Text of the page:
A plenary indulgence removes all punishment due to sin. Whenever we commit a sin, we need to be forgiven by God but also need to make satisfaction for the sake of justice. Making satisfaction for sin commonly means serving some type of punishment in Purgatory. Let’s use the example of someone committing the serious sin of skipping Mass on Sunday. Let’s say that this sin carries a punishment of 20 days in Purgatory. Now, a “day” in Purgatory might not be 24 hours, but it is some period of time. If someone skips Mass say, 5 times, in college that would be 100 days in Purgatory for that sin alone. (As we think of all the sins we commit, some of us can expect a really long time in Purgatory. But, I will take that because it means that I’m going to Heaven. It’s not a done deal that any of us will go to Purgatory and if we get there, it means we’re going to the Big Party forever).

A plenary indulgence wipes out all that time in Purgatory. It removes ALL temporal punishment due to sin. Sweet deal, huh! One student said that this “seems too easy”. On the one hand, she is right; it is too easy. God’s Mercy in general is too easy for us to obtain. But, that’s what Christ has done for us: He has made God’s Mercy easy for us. On the other hand, it is not that easy. There are three things we need to do to gain the indulgence, and each of the three takes faith in Christ and in the Church. We have one week to do these three things: 1) go to Confession, 2) receive Holy Communion, and 3) pray for the Holy Father. If we gain the indulgence, we can apply it to ourselves or to someone who has died. If we apply it to ourselves, then all of the punishment due to sins we have committed to this point is wiped away. If we apply it to someone else and they are in Purgatory, then they go straight to Heaven. I let a friend of mine from high school whose father just died that I gained a plenary indulgence for his Dad, and he and his family were beside themselves with happiness. The person you gain it for will be eternally psyched and grateful!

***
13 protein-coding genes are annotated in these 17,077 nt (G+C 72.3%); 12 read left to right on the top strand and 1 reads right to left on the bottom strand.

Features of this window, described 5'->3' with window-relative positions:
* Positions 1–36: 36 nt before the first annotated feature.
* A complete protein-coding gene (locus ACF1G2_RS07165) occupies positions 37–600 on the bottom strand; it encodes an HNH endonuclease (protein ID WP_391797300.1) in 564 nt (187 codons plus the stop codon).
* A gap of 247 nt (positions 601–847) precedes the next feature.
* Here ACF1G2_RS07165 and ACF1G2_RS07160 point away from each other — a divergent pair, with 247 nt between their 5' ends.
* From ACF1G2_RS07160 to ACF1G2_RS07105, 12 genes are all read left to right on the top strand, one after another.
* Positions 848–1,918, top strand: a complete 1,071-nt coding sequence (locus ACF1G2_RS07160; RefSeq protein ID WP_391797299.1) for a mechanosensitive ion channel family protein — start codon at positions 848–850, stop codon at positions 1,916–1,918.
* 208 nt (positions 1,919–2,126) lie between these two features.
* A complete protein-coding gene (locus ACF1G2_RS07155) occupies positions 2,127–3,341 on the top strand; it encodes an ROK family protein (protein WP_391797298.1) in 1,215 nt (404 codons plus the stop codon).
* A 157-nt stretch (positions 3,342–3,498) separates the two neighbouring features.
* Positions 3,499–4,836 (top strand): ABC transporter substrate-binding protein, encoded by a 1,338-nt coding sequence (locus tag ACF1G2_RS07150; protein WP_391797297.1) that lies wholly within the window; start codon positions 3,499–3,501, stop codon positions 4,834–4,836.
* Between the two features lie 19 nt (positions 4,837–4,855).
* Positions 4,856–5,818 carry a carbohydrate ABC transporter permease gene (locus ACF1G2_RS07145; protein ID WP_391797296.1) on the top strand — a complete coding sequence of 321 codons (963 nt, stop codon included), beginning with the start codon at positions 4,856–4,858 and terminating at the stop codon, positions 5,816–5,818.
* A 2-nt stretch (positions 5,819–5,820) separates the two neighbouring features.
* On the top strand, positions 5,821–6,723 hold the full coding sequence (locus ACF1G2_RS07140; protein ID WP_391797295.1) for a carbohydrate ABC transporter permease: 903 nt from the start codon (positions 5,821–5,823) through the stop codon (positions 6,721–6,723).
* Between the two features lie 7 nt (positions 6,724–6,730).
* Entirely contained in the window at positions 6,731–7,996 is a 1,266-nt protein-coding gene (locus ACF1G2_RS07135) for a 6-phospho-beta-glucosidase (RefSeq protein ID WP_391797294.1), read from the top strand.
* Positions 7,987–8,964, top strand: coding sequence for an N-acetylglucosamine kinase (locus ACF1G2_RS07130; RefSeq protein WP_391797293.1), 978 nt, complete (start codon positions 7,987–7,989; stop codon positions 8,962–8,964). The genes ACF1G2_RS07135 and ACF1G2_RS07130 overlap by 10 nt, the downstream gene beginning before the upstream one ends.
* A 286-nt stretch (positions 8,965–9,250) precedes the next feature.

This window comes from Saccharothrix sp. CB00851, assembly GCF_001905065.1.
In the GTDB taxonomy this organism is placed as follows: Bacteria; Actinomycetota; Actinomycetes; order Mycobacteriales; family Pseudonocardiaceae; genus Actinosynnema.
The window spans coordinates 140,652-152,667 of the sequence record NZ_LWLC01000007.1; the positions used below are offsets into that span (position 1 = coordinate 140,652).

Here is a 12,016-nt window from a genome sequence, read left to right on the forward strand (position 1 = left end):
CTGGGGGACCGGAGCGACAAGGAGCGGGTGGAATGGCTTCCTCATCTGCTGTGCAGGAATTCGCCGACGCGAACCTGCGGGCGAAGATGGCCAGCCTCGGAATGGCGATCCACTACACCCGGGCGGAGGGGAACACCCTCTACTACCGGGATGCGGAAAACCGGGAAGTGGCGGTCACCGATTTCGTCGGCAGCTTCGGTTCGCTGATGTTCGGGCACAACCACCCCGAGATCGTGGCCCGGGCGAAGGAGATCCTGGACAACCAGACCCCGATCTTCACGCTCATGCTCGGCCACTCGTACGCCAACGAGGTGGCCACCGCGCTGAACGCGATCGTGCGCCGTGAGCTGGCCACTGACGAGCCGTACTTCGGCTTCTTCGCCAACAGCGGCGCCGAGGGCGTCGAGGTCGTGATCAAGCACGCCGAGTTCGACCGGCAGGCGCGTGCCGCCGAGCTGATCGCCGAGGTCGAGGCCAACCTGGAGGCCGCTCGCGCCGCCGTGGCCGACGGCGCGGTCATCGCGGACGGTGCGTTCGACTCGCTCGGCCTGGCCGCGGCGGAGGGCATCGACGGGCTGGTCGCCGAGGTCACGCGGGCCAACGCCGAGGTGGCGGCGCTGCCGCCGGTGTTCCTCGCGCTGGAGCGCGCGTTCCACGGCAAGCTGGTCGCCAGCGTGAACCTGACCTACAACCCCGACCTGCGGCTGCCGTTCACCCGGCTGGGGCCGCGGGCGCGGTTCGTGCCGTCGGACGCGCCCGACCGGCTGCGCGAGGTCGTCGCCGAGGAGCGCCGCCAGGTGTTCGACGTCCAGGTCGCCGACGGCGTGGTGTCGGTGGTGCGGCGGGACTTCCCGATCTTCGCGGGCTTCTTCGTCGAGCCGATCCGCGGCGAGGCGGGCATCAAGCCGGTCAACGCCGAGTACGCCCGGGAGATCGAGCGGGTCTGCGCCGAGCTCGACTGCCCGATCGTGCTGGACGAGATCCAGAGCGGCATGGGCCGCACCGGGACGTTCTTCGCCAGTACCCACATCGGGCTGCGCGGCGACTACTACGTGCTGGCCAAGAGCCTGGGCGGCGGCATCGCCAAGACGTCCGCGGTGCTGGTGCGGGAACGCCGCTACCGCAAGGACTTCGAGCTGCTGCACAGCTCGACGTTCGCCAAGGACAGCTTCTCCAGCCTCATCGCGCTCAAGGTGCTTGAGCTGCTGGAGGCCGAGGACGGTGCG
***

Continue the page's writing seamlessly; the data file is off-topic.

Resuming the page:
Indulgences are one of the many graces that God offers us through the Church. The Church is the treasurer of God’s graces and has given us specific ways to obtain God’s mercy for ourselves or others. The practice of indulgences is rooted in the Jewish custom of praying for the dead. It does take faith to gain an indulgence and that faith is rewarded in profound ways. It takes faith to believe in Confession. We just heard the Scriptural basis for Confession in today’s Gospel. If anyone ever asks you, “why do you Catholics believe in Confession?”, you can say, “John 20:20”. In John 20:20 (to 23), Jesus gives the first priests the power to forgive sins. Was this gift only intended for people who lived 2000 years ago? Of course not! Our Lord intended for people for the rest of time to have their sins forgiven; so the first priests passed down this power to the next priests who passed it down and so forth. My power to forgive your sins comes from the Apostles who receive it from Christ.

It takes faith to believe in Confession, it takes faith to believe in the Eucharist, and it takes faith to believe that the Pope is the leader of the Church that Christ founded. To sweeten the deal, I will give a simple penance for any confession I hear after Mass tonight or this week. My penance will be one Our Father, one Hail Mary, and one Glory Be for Pope Benedict XVI. Aside from the indulgence, I ask each of you to pray for the Holy Father this week. He is under tremendous attack right now from our Opponent through the media. These are vicious and unjustified attacks. He is a deeply holy and loving man who is the Vicar of Christ. He needs your prayers, support, and love.